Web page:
Ohio EPA identifies counties not meeting federal ozone standard - Cleveland 19 News Cleveland, OH

Ohio EPA identifies counties not meeting federal ozone standard

By ANDREW WELSH-HUGGINS, AP Statehouse Correspondent

COLUMBUS, Ohio (AP) - State environmental regulators have submitted a final list to the federal government of 33 Ohio counties, including most in northeast Ohio, that don't meet a new federal ozone standard.

The listing is the first step in a years-long process that could lead to further regulation of polluting industries. Tuesday was the deadline for states to submit their list of counties.

The counties where the state's major cities are located and many counties surrounding those cities are included in the list. The U.S. EPA must develop final designations of counties not meeting the standard by April 2004.

The state then has three years to develop a plan for reducing pollution in those areas, said Ohio EPA spokeswoman Heidi Griesmer. That could include reducing emissions from power plants, large industrial boilers and vehicles, she said.

Business groups will lobby for a plan that focuses on reducing vehicle emissions rather than further regulation of industry, said Linda Woogon, vice president for governmental affairs for the Ohio Chamber of Commerce.

By reducing car pollution, "you get very large reductions in emissions with relatively little investment," Woogon said Tuesday. "On the other hand, if you try and impose greater regulation on stationary sources like your big manufacturers, it's much more expensive for fewer reduction."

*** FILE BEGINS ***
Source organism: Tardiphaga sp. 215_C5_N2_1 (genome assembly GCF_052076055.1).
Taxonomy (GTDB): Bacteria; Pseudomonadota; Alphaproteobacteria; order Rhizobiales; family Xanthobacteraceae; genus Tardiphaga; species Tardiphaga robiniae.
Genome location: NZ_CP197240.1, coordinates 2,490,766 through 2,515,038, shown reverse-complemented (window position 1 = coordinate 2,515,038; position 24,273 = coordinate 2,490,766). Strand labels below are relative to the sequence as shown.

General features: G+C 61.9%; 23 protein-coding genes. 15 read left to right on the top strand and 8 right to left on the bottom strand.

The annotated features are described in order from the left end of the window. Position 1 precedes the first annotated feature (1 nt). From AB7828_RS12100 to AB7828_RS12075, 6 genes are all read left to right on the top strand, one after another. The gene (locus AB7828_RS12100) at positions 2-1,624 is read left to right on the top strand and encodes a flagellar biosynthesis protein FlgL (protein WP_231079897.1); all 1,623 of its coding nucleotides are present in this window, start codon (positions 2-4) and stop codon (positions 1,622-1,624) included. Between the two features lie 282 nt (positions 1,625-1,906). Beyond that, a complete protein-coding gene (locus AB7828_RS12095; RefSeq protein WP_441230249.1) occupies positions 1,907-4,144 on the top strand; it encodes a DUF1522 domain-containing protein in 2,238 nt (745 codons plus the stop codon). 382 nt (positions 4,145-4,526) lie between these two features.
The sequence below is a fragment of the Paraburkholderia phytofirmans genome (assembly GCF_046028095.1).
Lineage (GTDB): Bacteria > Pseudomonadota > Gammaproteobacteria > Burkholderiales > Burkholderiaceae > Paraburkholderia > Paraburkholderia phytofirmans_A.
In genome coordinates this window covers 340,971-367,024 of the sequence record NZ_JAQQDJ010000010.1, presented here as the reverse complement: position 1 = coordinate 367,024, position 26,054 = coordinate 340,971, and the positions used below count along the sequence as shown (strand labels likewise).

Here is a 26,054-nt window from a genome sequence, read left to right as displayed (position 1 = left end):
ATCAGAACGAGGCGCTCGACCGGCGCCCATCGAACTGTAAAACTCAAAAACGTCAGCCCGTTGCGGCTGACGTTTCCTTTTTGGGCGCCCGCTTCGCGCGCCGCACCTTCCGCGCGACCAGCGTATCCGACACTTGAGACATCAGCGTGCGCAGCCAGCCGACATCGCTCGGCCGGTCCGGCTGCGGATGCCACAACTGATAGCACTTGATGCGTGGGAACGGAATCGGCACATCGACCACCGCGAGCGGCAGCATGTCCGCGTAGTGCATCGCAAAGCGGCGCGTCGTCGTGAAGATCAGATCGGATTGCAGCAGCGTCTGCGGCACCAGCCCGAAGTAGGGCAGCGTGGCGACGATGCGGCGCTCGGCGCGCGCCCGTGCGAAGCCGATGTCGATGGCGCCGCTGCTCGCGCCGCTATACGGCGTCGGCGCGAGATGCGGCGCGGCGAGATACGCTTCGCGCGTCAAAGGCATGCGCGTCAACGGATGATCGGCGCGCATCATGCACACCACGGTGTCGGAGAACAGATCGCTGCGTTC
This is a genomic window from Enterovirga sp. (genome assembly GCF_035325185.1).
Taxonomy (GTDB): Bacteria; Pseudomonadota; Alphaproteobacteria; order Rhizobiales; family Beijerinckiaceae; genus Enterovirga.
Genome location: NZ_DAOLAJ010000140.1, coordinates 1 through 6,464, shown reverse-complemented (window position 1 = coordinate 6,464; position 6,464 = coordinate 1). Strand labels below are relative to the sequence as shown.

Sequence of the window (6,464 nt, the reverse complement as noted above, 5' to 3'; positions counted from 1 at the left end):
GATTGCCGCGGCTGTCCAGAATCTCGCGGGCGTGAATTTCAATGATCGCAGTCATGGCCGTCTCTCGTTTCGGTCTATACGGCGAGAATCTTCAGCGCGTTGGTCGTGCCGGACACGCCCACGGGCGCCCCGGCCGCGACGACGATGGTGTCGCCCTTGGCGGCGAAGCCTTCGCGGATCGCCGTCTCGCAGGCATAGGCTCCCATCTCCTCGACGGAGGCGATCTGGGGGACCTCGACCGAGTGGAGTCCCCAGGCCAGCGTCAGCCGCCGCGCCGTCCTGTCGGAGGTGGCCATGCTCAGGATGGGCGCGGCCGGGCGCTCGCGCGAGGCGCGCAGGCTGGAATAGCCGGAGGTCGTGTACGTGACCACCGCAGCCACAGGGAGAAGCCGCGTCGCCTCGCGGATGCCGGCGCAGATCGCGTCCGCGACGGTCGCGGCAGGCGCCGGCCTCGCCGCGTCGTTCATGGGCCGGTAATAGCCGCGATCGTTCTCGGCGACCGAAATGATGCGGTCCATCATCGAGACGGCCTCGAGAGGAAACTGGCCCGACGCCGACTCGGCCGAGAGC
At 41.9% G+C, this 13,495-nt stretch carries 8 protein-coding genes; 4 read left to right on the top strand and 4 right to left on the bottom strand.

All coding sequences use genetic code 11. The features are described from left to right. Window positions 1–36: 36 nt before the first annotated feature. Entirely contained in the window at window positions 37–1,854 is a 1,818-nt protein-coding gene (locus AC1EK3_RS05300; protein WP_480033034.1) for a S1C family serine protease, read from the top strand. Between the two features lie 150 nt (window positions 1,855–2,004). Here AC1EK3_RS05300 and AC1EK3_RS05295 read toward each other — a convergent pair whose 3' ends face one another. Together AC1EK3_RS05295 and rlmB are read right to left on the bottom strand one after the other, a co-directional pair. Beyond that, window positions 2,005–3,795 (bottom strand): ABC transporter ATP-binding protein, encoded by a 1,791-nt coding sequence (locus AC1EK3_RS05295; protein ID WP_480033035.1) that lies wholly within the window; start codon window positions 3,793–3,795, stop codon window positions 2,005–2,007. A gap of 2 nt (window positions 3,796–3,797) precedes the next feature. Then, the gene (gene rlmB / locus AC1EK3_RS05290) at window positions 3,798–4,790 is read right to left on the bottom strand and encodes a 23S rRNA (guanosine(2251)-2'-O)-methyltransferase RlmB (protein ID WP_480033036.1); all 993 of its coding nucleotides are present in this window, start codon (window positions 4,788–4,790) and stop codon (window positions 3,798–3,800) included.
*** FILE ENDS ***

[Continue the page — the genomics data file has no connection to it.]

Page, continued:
But the Ohio Environmental Council said the real source of pollution is power plants and large vehicles with diesel engines such as heavy trucks, buses and farm equipment.

Cars are also a major source of pollution but car makers have gone farther in reducing vehicle emissions, said Kurt Waltzer of the Ohio Environmental Council.

Tuesday's announcement followed the U.S. EPA's decision in November to resume asking states to submit a list of counties that would not be able to meet the requirement for limiting ozone, a major component of smog.

The U.S. EPA decision came in a proposed court settlement with environmental groups.

The Clinton administration had begun that process, but industry groups brought it to a halt by challenging the new ozone standard all the way to the Supreme Court, which upheld the new standard in February 2001.

The 1997 standard limited ozone to 0.08 parts per million, instead of 0.12 parts per million, a standard issued in 1979. It also required averaging measurements of the pollution over eight hours, instead of one hour, to better reflect actual air quality.

(Copyright 2003 by The Associated Press. All Rights Reserved.)

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